Enabling brotli in your Azure CDN
TL;DR: If you are using Azure’s CDN and want to enable brotli you will need to create some custom rules that you can see at the end of the article.
The first step is to compress the assets and configure IIS. This is relatively easy and you can learn how we did it here. The difficult part was getting the CDN to deliver the brotli-fy assets. Azure has Akamai and Verizon as CDN providers. Our website uses the Verizon one.
Initially, we tried using the “vary”: “accept-encoding” header, as fastly and stackpath (among others) recommend when dealing with CDNs and compressed assets. Unfortunately that didn’t work. Long story short (because it took longer that I wanted to), the solution was to create a couple of custom rules in their rule engine (available to anyone).
First you need to go to the external CDN management portal. You get access to it by clicking on “Manage” in your Azure CDN’s profile page.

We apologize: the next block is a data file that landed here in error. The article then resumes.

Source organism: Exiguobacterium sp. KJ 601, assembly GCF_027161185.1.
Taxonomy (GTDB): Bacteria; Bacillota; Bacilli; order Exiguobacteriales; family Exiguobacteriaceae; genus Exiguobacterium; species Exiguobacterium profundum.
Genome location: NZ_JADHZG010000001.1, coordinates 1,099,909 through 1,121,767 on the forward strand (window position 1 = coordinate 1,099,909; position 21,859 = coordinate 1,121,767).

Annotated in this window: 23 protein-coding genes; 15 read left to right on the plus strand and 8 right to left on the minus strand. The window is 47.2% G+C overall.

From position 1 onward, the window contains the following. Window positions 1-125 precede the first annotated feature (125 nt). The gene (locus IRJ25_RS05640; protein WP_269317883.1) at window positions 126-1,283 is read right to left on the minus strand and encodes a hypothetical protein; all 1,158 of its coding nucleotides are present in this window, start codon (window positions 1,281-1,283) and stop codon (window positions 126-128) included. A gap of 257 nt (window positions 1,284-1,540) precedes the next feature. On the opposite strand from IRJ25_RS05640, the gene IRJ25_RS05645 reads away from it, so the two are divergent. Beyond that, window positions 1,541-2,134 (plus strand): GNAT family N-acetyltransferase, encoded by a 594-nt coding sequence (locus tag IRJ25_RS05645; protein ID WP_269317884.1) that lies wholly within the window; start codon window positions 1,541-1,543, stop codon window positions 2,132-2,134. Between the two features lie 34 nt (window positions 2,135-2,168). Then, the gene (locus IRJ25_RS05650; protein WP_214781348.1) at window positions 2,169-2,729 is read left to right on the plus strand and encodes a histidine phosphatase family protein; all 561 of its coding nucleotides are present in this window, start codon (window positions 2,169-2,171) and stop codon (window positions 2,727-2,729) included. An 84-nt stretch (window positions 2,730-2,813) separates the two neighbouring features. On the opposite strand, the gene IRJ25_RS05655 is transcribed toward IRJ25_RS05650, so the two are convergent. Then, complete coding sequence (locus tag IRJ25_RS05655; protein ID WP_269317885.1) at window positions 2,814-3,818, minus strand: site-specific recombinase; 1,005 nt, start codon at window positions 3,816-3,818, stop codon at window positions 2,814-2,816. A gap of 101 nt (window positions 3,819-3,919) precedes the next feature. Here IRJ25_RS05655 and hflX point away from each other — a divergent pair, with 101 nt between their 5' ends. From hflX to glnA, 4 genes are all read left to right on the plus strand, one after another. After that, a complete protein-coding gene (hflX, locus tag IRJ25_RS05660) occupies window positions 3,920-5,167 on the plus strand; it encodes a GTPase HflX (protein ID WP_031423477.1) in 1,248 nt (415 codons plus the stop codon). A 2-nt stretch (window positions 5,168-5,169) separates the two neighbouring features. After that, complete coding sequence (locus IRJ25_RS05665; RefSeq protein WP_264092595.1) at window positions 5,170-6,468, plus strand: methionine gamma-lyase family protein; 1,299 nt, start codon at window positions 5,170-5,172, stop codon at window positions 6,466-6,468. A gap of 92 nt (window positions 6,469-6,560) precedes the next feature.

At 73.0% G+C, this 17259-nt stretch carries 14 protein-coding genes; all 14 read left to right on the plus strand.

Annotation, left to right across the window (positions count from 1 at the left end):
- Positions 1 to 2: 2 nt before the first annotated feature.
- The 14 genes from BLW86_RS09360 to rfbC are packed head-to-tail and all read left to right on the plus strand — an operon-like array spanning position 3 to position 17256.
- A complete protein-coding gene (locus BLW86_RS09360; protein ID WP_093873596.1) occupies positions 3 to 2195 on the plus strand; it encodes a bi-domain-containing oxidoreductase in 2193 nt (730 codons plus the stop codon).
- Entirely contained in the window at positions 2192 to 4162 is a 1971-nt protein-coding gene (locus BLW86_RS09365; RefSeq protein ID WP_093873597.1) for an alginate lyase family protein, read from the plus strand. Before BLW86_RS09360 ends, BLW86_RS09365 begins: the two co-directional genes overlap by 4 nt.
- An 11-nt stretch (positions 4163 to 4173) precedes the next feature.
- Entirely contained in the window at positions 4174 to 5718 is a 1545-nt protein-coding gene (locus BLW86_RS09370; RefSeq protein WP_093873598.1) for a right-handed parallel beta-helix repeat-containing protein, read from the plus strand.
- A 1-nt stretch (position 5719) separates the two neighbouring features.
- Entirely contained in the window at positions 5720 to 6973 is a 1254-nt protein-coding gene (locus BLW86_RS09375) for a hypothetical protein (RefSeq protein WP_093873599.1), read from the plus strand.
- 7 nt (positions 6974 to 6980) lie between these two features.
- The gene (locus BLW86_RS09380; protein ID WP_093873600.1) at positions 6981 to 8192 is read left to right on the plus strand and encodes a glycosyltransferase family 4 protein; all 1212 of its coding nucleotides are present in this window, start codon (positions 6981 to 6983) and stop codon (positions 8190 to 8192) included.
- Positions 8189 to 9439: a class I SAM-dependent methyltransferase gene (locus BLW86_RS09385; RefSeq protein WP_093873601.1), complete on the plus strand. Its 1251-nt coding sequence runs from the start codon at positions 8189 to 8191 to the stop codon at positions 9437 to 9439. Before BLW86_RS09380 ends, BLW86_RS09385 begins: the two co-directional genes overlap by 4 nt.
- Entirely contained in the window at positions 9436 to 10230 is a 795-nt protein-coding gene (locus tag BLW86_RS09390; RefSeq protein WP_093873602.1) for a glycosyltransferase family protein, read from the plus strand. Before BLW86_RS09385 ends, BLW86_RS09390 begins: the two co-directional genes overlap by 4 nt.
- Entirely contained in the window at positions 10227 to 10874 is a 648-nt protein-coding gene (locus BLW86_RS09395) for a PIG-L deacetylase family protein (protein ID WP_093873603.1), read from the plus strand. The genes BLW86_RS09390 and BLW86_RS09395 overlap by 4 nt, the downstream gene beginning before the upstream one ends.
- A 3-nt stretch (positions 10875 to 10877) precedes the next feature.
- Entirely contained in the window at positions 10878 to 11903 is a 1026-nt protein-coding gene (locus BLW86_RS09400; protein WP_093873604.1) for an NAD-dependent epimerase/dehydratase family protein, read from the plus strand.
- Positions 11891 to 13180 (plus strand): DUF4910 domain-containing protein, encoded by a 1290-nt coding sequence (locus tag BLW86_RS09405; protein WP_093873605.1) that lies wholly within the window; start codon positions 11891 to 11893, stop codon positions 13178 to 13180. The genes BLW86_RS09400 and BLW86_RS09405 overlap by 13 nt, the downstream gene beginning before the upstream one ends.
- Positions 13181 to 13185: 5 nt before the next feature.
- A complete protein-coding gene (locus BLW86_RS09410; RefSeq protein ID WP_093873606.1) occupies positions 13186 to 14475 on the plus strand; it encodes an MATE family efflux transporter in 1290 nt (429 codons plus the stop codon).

In the new page you need to go to “Rules Engine”, under “HTTP LARGE”
Once there, you are ready to create the rules. In our case we are also using zopfli for better gzip compression, so we end up creating two new rules. The trick is to create a different “Cache-Key” for gzip and brotli assets so the CDN stores the files separately. The anatomy of the brotli rule is as follows:
- Detect if the request is for a file that is going to be compressed in the origin. In our case: css, html, ico, js, map, svg, txt, xml, webmanifest.
- See if the browser supports brotli via the “Accept-Encoding” header via a regular expression.
- If the above conditions are true, create a new “Cache-Key” (name_of_the_file_br) for the response of the origin and modify the “Accept-Encoding” header of the client to be just “br”.
We do exactly the same for gzip and we make sure that brotli has a higher priority by placing it at the bottom of the list of rules.
After doing this, you just have to wait until the changes propagate and you should have brotli enabled in your site!